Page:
Touch on elements of the Gala, including lighting, and how they all work together.
When designing for an event like this, many departments have to work in unison in order to make the evening a success. When the guests begin to arrive, it is still light outside, so the entrance and lobby area need to have just a minimal amount of lighting, but once the event moves into the ballroom, the entire space will transform, thanks in part to our very talented lighting designer John Acton from Brite Ideas. I work closely with him, Jon Lagerquist, SCR's technical director, and David Saewert, SCR's prop mater. I’m always in awe at how a simple room can turn into a magical place, thanks to lighting to create a whimsical, moody, unique setting for this special night.
What are some cool things that Gala attendees may not know about the work you do?
I’d like them to know this event is very dear to me. I look at it as my chance to celebrate SCR, the theatre I love and admire. I am very fortunate to have a 20-year artistic collaboration with SCR and I am grateful for it. Designing the Gala is my chance to give back to an organization that has been at the forefront of theatre in California and the country.
What will we see at the Gala—in broad terms?
This year we are trying a more interactive approach in the lobby area. We’d like to engage the guests into playful photo opportunities. We’ll have freestanding frames with photo backdrops from various SCR productions, so the guests can create their own photo setups. This will give patrons a chance to meet and interact and have some fond photo memories from the event. In the ballroom, we’ll have a combination of costumes and scenic drafting on display to reflect the creative work at SCR. And, of course, we do have a stage for the speeches and for the band.
How do you “set” the design for a ballroom and a foyer space at The Westin?
Just as when designing for the stage, event design has its challenges: I have to tconsider the physical space and its limitations. The Westin ballroom and foyer have low ceilings, so the concept for the Gala has to transform and enhance the space as much as possible. There are limitations on how much rigging/attaching can be done in this space, so the design/décor needs to be self-contained. There is also a time limitation, as the “set” needs to go up fast and be taken apart in the shortest time possible. Usually we have one day to decorate the space, have the Gala and then wrap everything. This entire process involves a lot of planning.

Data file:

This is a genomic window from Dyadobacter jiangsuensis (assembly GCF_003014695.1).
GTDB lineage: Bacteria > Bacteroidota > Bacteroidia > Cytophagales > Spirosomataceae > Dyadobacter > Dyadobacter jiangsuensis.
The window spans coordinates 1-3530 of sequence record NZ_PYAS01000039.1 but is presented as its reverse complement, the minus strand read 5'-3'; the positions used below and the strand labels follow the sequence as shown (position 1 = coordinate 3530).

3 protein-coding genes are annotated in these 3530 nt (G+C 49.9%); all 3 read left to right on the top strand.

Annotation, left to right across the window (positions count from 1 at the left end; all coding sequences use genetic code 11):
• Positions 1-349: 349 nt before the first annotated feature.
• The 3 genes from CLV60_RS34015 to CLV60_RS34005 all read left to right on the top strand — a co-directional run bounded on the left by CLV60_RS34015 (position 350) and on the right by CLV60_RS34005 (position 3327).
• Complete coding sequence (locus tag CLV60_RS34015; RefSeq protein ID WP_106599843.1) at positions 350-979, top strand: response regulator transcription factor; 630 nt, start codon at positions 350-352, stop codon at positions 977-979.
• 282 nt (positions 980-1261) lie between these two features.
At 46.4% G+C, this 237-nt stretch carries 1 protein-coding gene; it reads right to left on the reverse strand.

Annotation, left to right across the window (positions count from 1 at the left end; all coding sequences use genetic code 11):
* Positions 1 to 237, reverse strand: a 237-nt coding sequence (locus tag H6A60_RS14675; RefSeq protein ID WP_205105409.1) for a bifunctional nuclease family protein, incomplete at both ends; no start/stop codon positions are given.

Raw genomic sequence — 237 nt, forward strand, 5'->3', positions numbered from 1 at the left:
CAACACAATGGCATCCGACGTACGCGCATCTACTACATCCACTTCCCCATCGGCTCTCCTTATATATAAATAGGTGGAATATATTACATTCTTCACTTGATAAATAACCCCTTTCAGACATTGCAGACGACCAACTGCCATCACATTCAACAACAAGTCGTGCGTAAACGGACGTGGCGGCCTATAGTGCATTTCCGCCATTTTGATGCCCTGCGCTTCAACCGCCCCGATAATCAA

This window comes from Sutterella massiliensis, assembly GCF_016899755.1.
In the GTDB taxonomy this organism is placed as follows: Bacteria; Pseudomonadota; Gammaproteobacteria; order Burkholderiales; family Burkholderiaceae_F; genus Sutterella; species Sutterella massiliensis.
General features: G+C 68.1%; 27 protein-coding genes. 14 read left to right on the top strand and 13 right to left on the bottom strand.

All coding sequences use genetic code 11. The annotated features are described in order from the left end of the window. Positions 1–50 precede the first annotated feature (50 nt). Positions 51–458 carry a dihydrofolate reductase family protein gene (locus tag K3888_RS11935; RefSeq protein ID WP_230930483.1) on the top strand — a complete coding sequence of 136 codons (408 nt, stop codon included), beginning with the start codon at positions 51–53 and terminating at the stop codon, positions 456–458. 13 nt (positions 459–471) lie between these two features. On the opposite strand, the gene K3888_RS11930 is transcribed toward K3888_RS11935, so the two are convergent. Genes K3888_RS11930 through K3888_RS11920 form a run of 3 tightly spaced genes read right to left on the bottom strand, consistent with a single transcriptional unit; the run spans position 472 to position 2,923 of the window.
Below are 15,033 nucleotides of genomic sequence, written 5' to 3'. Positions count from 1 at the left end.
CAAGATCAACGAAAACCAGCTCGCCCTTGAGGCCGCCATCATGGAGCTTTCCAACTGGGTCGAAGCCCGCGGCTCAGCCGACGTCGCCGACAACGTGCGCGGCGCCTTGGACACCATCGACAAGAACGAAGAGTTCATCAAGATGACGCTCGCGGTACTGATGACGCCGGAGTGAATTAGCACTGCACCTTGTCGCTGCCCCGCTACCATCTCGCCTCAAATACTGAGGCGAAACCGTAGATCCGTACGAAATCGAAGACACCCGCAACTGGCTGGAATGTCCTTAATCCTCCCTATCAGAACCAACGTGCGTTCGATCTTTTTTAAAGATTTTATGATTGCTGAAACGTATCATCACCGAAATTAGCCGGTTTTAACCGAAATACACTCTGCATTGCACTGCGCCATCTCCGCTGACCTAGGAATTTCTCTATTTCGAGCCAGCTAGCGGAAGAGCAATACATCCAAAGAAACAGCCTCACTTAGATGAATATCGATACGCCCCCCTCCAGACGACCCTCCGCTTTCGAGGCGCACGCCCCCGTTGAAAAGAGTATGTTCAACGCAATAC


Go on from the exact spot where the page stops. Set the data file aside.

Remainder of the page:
Tell us about working with the artisans at SCR on the Gala build?
SCR has some of the most talented and dedicated artisans around, and I’m blessed to have known and worked with some of them for 20 years. Ours is a collaborative effort and I welcome their feedback and suggestions. I value and trust their opinions, experience and friendship.
Jon Lagerquist, technical director, is my biggest ally and most valued collaborator. He is the one who coordinates his team of masters and, with “his magic wand,” turns my scribbles on paper into reality. My other collaborators are Amy Hutto, Costumes Shop manager; David Saewert, Prop Shop manager; and all the other SCR artisans.
And finally, what feelings or emotions, do you hope the Gala design will evoke?
A whimsical, joyous and loving celebration of SCR, the theatre we love and respect.
Learn more about the 2019 Gala “Play Your Part”.